And still nothing. Not even a “maybe” line ever showed. Stark white tests. So we gave up again. Thought about adoption. Thought about maybe another dog. Sean got deployed for another 6 months.

I considered maybe I didn’t really want kids. I wondered if I was doing this because it was expected. I imagined us growing old, traveling the world and not worrying about raising a kid. As appealing as that sounded, it also seemed like something was missing. It was a little nagging feeling I couldn’t shake. I knew there was one thing left to try and at 38, time was running out.

So we tried a new doctor. By now my test results were dismal. We had a 15-20% chance of success. There was no sugar-coating this time. No “you got pregnant once, you can do it again” BS. Age plus years of endometriosis had left me with low ovarian reserve so there wasn’t much to work with. The doc suggested we get started on IVF right away. After years of disappointment, we both went into it with the last shred of hope we could muster.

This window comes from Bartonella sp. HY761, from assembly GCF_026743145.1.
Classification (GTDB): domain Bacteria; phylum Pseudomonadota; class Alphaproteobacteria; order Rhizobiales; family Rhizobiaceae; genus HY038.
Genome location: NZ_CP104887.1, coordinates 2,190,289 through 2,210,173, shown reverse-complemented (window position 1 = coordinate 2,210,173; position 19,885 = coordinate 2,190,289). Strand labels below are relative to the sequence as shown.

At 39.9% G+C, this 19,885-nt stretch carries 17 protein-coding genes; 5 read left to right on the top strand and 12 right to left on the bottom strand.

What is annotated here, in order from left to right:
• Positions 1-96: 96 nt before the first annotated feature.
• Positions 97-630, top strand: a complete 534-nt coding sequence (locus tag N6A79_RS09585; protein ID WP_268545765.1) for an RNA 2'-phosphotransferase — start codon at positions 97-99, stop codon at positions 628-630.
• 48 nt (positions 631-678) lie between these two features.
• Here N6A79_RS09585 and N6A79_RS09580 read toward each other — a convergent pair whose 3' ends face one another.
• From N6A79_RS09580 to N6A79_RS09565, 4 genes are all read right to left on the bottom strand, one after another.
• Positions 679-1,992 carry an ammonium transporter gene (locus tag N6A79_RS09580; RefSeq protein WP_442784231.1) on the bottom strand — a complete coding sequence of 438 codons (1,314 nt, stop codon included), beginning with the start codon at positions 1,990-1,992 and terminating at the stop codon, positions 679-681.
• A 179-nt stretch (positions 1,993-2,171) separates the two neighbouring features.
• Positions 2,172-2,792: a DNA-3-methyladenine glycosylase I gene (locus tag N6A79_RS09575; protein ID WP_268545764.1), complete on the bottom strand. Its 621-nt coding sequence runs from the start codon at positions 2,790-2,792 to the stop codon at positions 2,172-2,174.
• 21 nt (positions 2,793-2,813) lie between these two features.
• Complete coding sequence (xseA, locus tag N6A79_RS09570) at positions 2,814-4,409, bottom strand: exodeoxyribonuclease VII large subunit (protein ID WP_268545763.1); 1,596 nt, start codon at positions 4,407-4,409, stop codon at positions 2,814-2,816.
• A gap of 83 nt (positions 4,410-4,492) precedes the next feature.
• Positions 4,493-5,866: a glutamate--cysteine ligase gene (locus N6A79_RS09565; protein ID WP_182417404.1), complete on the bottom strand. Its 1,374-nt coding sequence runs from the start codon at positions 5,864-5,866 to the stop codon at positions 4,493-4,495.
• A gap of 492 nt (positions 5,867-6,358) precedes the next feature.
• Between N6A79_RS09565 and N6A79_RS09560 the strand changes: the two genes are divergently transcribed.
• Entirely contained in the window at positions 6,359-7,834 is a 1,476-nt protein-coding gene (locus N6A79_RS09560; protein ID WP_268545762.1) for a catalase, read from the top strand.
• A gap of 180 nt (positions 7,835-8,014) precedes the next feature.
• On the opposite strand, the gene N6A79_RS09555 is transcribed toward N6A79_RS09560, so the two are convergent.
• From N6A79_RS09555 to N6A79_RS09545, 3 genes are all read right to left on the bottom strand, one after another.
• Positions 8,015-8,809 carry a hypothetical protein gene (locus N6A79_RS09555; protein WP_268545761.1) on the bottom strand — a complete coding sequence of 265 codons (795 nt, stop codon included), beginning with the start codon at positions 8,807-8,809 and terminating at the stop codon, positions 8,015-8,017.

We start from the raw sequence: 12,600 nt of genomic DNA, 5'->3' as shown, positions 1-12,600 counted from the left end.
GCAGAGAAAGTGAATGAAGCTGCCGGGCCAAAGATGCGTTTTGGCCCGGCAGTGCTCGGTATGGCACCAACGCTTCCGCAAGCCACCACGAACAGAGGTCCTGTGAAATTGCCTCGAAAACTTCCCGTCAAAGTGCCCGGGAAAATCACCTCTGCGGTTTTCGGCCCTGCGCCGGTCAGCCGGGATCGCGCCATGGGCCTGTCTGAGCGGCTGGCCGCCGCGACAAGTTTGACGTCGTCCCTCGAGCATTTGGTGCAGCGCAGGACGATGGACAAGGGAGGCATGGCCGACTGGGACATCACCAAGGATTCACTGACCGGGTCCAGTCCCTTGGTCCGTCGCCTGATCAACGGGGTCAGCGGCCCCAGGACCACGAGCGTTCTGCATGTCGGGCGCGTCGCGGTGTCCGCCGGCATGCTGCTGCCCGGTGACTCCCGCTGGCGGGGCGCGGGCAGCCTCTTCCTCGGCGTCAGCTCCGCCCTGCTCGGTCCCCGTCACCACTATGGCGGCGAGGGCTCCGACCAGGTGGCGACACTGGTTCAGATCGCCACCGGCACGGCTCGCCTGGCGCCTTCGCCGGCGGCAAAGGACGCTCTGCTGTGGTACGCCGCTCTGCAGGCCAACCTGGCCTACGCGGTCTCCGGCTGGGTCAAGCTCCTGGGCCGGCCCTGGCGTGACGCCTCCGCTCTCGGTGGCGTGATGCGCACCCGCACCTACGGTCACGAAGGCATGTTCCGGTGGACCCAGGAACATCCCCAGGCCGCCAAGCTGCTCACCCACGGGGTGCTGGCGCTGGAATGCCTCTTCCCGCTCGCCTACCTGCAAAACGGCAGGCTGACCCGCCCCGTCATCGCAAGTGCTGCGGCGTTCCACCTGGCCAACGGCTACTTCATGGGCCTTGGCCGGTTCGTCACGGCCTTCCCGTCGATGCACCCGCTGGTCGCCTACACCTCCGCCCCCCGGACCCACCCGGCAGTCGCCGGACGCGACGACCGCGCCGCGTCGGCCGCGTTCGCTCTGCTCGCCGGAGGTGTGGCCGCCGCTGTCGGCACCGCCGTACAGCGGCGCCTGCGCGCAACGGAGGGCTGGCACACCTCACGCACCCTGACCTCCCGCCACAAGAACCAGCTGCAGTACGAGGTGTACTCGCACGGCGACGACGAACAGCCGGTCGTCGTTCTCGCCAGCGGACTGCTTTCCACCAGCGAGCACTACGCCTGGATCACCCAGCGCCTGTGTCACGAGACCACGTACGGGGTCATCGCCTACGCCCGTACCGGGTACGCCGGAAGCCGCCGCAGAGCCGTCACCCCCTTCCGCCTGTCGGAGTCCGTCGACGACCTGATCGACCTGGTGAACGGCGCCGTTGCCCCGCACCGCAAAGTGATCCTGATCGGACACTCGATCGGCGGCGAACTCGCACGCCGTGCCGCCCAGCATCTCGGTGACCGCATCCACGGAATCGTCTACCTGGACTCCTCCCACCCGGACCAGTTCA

The shots were brutal. Every day for over two weeks, all in the stomach. Twice and then three times day. We were running out of spots I didn’t have bruises. Sometimes the shots left large red lumps as well. I was bloated and miserable, but most of all determined to get through it.

The results of all that work were pretty crushing. I had managed to produce one mature follicle. A follicle does not even guarantee they can get a decent egg out of it. Most IVF patients get five or six. Some get as many as 20. I had one.